In the face of a $480 million budget gap, an estimated 200 Chicago Public Schools employees are expected to receive pink slips in the latest round of belt-tightening at the nation’s fourth largest school district, reports The Chicago Tribune.
Teachers are expected to be spared in the latest bout of cuts that will impact administrative staff and workers at the central office, which could save the district up to $80 million, notes the report.
School officials are currently negotiating new contracts with the Chicago Teachers Union in an effort to avoid a repeat of the city’s 2012 strike.
CPS chief Forrest Claypool released a statement Thursday about the layoffs, saying he hopes the system will learn to “do more with less,” reports CBS Chicago:
“Tomorrow – as we continue to work with the teachers union and Springfield on solutions to our budget crisis – we are prioritizing the immediate needs of our schools and moving forward with painful layoffs to the Central Office and administrative staff,” CPS chief Forrest Claypool said in a prepared statement.
“We do not take these actions lightly, but as we ask others to do their part, we are doing everything in our power to put our fiscal house in order. Every department at CPS will have to do more with less, as we streamline administrative functions in an effort to prevent cuts from reaching our classroom doors. These cuts will consolidate some functions and challenge the district to continue delivering services.
“As we start the second semester, it is critical to keep as many resources in the classroom as possible to protect our students’ academic gains.”
From the Tribune:
The district intended to issue a statement Thursday “when news leaks” about Friday morning meetings on the announcement, then follow up with a broad overview of the layoffs Friday morning. Additional information on the job cuts was to be released “EOD” — at the end of the day.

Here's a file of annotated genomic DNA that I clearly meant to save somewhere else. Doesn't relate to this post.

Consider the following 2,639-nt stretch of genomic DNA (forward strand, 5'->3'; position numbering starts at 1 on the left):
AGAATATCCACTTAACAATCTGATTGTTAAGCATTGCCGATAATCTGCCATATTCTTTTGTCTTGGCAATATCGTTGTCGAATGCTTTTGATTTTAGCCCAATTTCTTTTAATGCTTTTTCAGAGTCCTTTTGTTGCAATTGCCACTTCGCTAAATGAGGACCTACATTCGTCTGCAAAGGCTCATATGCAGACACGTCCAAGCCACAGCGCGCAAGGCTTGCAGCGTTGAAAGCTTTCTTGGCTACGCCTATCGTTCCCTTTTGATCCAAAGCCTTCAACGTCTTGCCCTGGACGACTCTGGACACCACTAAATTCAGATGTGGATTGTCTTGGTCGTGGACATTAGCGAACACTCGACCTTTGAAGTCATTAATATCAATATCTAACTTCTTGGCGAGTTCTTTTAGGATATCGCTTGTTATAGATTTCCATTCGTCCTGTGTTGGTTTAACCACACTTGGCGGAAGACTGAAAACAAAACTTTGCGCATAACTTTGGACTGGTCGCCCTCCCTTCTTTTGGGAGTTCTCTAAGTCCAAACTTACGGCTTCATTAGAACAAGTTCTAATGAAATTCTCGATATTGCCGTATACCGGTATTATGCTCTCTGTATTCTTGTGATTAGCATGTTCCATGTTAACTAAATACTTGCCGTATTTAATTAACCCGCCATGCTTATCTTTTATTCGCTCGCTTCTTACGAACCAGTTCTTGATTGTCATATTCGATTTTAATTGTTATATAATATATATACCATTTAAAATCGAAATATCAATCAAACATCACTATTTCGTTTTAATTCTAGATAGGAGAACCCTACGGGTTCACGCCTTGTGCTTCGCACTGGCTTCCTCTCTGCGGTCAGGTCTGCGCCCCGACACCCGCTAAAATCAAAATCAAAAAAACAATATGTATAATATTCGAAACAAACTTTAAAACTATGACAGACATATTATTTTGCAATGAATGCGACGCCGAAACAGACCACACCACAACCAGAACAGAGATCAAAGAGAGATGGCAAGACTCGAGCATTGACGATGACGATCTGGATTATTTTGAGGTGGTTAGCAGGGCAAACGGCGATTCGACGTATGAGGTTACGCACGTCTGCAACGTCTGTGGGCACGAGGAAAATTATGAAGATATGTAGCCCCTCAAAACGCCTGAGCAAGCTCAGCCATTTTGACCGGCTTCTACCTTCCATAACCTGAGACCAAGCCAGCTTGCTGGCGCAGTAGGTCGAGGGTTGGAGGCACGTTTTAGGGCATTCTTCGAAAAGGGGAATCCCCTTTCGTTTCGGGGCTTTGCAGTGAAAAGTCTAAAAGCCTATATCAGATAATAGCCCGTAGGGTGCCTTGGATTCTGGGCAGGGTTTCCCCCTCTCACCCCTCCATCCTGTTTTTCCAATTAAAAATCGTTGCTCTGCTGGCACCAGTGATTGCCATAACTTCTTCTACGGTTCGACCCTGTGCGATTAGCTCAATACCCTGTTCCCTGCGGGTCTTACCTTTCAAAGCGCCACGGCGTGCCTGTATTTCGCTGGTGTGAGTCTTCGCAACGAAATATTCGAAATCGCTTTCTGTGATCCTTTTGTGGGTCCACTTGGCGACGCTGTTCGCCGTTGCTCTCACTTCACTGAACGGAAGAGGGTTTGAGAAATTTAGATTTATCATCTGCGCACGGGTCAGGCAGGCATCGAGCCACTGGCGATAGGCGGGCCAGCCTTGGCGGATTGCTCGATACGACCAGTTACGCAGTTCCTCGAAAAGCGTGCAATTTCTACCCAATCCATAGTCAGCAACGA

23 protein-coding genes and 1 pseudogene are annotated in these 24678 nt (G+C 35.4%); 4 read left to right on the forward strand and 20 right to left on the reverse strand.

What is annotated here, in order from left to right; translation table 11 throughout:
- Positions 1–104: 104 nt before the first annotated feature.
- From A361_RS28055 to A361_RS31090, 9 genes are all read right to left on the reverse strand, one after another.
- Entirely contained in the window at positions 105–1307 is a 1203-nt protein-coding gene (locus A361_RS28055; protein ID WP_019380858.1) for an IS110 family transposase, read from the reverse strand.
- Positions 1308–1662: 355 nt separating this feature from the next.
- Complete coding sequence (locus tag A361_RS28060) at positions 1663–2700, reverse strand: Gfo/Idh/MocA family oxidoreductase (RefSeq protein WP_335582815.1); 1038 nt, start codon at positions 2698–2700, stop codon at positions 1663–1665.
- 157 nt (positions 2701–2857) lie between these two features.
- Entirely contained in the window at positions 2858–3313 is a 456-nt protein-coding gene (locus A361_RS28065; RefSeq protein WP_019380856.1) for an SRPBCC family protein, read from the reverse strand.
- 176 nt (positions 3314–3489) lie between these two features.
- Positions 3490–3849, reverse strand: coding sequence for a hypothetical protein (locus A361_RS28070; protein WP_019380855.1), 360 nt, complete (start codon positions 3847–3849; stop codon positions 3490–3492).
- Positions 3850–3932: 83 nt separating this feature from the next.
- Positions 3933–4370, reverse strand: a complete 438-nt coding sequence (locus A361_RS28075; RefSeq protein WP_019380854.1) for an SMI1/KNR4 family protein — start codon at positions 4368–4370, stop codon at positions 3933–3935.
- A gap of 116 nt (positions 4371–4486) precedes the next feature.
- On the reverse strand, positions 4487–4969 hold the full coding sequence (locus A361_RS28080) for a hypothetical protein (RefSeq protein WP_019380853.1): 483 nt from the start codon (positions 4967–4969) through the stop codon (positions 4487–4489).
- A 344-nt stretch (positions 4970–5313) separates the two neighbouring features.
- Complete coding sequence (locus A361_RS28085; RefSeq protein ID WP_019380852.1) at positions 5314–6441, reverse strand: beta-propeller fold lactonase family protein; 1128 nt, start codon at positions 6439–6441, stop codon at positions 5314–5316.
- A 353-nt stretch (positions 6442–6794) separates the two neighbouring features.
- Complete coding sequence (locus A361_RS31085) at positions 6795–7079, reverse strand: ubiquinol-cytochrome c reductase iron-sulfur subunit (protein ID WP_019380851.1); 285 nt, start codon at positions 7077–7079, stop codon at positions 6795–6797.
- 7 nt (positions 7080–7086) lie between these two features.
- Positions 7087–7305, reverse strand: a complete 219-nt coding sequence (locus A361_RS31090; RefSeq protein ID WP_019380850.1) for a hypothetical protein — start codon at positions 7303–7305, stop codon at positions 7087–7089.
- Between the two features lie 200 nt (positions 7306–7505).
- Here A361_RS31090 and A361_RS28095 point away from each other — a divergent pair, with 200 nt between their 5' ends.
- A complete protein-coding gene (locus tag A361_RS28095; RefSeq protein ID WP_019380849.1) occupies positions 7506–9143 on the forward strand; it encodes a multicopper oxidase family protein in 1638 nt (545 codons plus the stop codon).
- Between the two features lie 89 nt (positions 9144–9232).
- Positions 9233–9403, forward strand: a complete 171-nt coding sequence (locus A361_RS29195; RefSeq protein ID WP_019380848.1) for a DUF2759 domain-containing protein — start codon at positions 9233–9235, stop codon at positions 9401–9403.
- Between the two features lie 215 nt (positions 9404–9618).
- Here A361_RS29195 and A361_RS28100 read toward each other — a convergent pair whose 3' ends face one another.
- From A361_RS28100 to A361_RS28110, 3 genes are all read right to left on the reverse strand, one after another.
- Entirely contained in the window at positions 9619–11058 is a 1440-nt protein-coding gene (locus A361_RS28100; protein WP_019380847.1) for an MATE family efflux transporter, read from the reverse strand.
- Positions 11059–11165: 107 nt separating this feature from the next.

The memo is another indication of how Mayor Rahm Emanuel‘s administration works to control the flow of information to reporters and the public. Releasing news late Friday reduces time for reporting on an issue and puts stories out to the public on the weekend, when people are less inclined to be following the news.
The proposed bureaucratic layoffs come as negotiators for the school system and Chicago Teachers Union continue to bargain over a contract to replace one that expired June 30. Both sides have agreed to enter, on Feb. 1, a final stage of negotiations that must occur before teachers can carry out a threat to walk off the job. If that goes as scheduled, a potential strike could not occur until the end of May.
The Chicago Teachers Union is still in talks with the city to agree on a new contract. Feb. 1 is the deadline for teachers and administrators to reach a decision before teachers can “carry out a threat to walk off the job,” notes the report.
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